The African Union Mission in Somalia may have to concentrate more on air strikes than ground attacks in its war against Al-Shabaab militants to minimise expenses after one of its main donors reduced funding.
The European Union said it reduced the budget to the mission because of financial constraints.
On Thursday, AU officials met with Amisom partners in Addis Ababa, Ethiopia to see how to avoid “duplication and waste” of functions in Somalia.
When the question of financing came up, the EU said its budget drop had been forced by realities.
The partners included representatives from the EU, the UK, France, the US, China and the United Nations.
But even with this challenge, AU Commissioner for Peace and Security Smail Chergui said Kenya and Ethiopia accepted to use their aircraft to increase attacks against the terrorists.
“Helicopters offered by Ethiopia and Kenya to Amisom will the be game-changer; details are currently being finalised with the UN,” the Algerian diplomat said on Thursday.
THREE ATTACK HELICOPTERS
Under the 2012 UN Security Council Resolution 2036, Amisom can have up to three attack helicopters, usually from troop-contributing countries like Kenya, Ethiopia, Uganda or Burundi.
The UN then recompenses every country based on equipment used.
The announcement followed revelations by the Kenyan military that it killed Al-Shabaab senior commander in charge of intelligence, Mohammed Karatey alias “Mahat Karatey”
Karatey is said to have been killed in an airstrike earlier this week and was suspected to have been a key player in the attack on a Kenya Defence Forces camp in El Adde on January 15.
However, EU ambassador to the AU Gary Quince told the Nation that he did not expect the budget cut to affect Amisom operations even as he added that the union recommended alternative financing for the mission.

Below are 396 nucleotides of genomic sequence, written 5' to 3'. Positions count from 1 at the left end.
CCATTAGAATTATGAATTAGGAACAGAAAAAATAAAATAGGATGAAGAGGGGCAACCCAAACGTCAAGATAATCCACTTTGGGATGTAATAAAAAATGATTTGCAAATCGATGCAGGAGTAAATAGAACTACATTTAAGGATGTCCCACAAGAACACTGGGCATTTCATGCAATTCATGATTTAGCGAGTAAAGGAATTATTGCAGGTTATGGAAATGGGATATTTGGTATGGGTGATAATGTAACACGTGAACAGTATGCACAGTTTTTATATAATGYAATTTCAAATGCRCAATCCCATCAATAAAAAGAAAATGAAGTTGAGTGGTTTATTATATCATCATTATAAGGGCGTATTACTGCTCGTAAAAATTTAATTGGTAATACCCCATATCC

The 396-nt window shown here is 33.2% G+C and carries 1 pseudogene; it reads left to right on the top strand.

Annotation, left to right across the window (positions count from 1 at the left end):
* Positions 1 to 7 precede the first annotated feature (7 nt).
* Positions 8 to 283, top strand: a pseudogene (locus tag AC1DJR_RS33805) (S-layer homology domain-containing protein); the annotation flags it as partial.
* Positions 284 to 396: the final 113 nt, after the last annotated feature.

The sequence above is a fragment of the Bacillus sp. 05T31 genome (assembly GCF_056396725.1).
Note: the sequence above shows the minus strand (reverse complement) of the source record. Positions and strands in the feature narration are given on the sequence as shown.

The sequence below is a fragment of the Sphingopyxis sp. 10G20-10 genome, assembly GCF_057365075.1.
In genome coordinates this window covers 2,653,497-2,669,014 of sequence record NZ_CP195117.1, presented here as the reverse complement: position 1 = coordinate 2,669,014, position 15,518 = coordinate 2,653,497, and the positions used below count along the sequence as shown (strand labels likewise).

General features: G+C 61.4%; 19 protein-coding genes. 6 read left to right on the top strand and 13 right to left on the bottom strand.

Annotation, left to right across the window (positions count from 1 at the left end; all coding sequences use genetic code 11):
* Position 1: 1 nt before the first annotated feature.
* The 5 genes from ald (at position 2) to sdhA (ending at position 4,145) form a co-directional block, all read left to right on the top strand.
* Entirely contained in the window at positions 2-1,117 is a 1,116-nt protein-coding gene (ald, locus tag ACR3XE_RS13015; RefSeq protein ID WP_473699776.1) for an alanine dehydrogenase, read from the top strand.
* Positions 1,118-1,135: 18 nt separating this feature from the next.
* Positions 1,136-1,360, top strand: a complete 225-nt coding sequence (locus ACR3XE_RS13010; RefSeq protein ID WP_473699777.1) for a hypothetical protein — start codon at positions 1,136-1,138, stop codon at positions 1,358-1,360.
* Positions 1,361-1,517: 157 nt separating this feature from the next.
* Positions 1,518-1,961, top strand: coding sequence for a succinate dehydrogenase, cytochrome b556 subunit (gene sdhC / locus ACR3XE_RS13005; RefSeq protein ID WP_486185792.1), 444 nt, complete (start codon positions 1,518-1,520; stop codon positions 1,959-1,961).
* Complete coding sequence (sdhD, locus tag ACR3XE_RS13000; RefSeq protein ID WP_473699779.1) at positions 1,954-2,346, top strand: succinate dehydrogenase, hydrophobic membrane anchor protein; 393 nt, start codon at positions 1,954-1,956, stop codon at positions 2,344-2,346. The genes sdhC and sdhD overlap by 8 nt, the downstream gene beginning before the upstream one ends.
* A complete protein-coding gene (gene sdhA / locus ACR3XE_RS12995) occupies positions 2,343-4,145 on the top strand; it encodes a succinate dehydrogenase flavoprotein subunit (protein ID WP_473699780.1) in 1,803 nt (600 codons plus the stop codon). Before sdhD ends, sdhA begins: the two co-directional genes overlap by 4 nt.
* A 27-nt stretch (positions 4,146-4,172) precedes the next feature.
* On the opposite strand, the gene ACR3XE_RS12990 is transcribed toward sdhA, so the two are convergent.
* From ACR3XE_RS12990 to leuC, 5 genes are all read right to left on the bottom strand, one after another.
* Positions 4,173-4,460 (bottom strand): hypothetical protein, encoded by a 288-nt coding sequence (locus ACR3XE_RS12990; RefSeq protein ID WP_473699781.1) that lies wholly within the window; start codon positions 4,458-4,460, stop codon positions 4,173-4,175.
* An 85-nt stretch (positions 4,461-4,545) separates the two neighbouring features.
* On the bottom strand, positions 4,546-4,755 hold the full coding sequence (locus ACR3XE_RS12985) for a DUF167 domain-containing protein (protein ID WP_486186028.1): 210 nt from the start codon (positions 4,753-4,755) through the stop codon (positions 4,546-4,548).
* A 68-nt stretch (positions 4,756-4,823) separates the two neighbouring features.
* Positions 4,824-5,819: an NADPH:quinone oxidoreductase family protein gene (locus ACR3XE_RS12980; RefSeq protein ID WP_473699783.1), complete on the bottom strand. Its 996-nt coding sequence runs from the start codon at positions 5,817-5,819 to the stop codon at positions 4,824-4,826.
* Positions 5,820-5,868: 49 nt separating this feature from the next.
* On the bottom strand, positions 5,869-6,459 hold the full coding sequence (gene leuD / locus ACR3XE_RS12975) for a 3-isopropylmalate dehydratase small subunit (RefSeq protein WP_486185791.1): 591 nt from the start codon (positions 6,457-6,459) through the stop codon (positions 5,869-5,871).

“We encourage the AU to identify other sources of funding to fill the gap. These are other international partners and AU member states,” Quince said on Friday.
As has been a tradition since 2007, EU supports Amisom — to which KDF belongs — through the African Peace Facility.
The Somalia mission meant to stabilise the government in Mogadishu and fight extremists has received €1.1 billion covering allowances for the 22,000 troops, pay for the police component, international and local civilian staff as well as operational costs of the mission’s civilian office in Nairobi.
But APF, established in 2003 to respond to an African request to support its peace and security agenda, has also been involved in security missions in other parts of the continent such as the Central African Republic, South Sudan, Somalia and the Comoros.
“It (reduction in funding) is caused by the financial constraints on the EU African Peace Facility which funds Amisom and reflects the huge demands placed upon it to support African peace and security efforts,” the EU diplomat said.
“For example, since 2007 to the end 2015, EU provided €1.1 billion (Sh123.2 billion) to Amisom and this has depleted funding.”
From January 2016, the EU reduced financial contribution to Amisom by 20 per cent.
It means that the EU will give €20 million (Sh224 million) every month up to June. Amisom requires about $300 million (Sh30 billion) a month.
Its soldiers are paid a mission allowance of $1,028 (Sh103,828) a month with no other allowances. For a KDF soldier, the government deducts an administration fee of $200 (Sh20,200), meaning every serviceman gets $828 (Sh83,628).
Last year, EU signed a deal with AU worth €165 million for July to December 2015 to cover troop allowances, death and disability compensation for military and police personnel, international and local civilian staff salaries, operational costs of Amisom, maintenance, running costs and equipment for the Al-Jazeera Training camp in Mogadishu and Quick Impact Projects.